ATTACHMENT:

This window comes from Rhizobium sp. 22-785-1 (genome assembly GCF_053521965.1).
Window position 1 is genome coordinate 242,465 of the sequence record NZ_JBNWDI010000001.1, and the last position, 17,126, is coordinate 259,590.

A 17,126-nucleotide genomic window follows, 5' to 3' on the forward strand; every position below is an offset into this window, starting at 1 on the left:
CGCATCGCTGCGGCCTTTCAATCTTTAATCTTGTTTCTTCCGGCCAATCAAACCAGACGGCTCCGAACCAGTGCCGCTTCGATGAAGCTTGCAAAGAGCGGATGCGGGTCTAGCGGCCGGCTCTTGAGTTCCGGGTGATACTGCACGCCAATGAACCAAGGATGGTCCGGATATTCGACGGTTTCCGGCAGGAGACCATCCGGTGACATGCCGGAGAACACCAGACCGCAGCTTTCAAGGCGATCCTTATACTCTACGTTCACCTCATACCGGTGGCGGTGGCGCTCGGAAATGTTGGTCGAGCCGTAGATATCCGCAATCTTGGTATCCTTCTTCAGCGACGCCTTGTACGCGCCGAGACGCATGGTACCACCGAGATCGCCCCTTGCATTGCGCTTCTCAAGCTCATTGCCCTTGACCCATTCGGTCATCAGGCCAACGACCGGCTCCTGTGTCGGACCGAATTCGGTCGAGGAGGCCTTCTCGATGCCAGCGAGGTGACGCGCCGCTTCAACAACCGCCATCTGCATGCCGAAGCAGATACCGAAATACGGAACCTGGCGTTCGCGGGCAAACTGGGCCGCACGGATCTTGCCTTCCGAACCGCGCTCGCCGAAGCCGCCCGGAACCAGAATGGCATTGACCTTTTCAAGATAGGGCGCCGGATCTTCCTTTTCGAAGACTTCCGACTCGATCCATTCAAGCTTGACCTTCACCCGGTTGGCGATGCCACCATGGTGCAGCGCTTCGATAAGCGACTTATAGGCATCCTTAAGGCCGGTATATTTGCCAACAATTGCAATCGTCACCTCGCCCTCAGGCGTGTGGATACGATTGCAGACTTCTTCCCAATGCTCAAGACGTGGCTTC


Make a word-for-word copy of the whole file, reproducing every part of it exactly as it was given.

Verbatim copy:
This window comes from Rhizobium sp. 22-785-1 (genome assembly GCF_053521965.1).
Window position 1 is genome coordinate 242,465 of the sequence record NZ_JBNWDI010000001.1, and the last position, 17,126, is coordinate 259,590.

A 17,126-nucleotide genomic window follows, 5' to 3' on the forward strand; every position below is an offset into this window, starting at 1 on the left:
CGCATCGCTGCGGCCTTTCAATCTTTAATCTTGTTTCTTCCGGCCAATCAAACCAGACGGCTCCGAACCAGTGCCGCTTCGATGAAGCTTGCAAAGAGCGGATGCGGGTCTAGCGGCCGGCTCTTGAGTTCCGGGTGATACTGCACGCCAATGAACCAAGGATGGTCCGGATATTCGACGGTTTCCGGCAGGAGACCATCCGGTGACATGCCGGAGAACACCAGACCGCAGCTTTCAAGGCGATCCTTATACTCTACGTTCACCTCATACCGGTGGCGGTGGCGCTCGGAAATGTTGGTCGAGCCGTAGATATCCGCAATCTTGGTATCCTTCTTCAGCGACGCCTTGTACGCGCCGAGACGCATGGTACCACCGAGATCGCCCCTTGCATTGCGCTTCTCAAGCTCATTGCCCTTGACCCATTCGGTCATCAGGCCAACGACCGGCTCCTGTGTCGGACCGAATTCGGTCGAGGAGGCCTTCTCGATGCCAGCGAGGTGACGCGCCGCTTCAACAACCGCCATCTGCATGCCGAAGCAGATACCGAAATACGGAACCTGGCGTTCGCGGGCAAACTGGGCCGCACGGATCTTGCCTTCCGAACCGCGCTCGCCGAAGCCGCCCGGAACCAGAATGGCATTGACCTTTTCAAGATAGGGCGCCGGATCTTCCTTTTCGAAGACTTCCGACTCGATCCATTCAAGCTTGACCTTCACCCGGTTGGCGATGCCACCATGGTGCAGCGCTTCGATAAGCGACTTATAGGCATCCTTAAGGCCGGTATATTTGCCAACAATTGCAATCGTCACCTCGCCCTCAGGCGTGTGGATACGATTGCAGACTTCTTCCCAATGCTCAAGACGTGGCTTC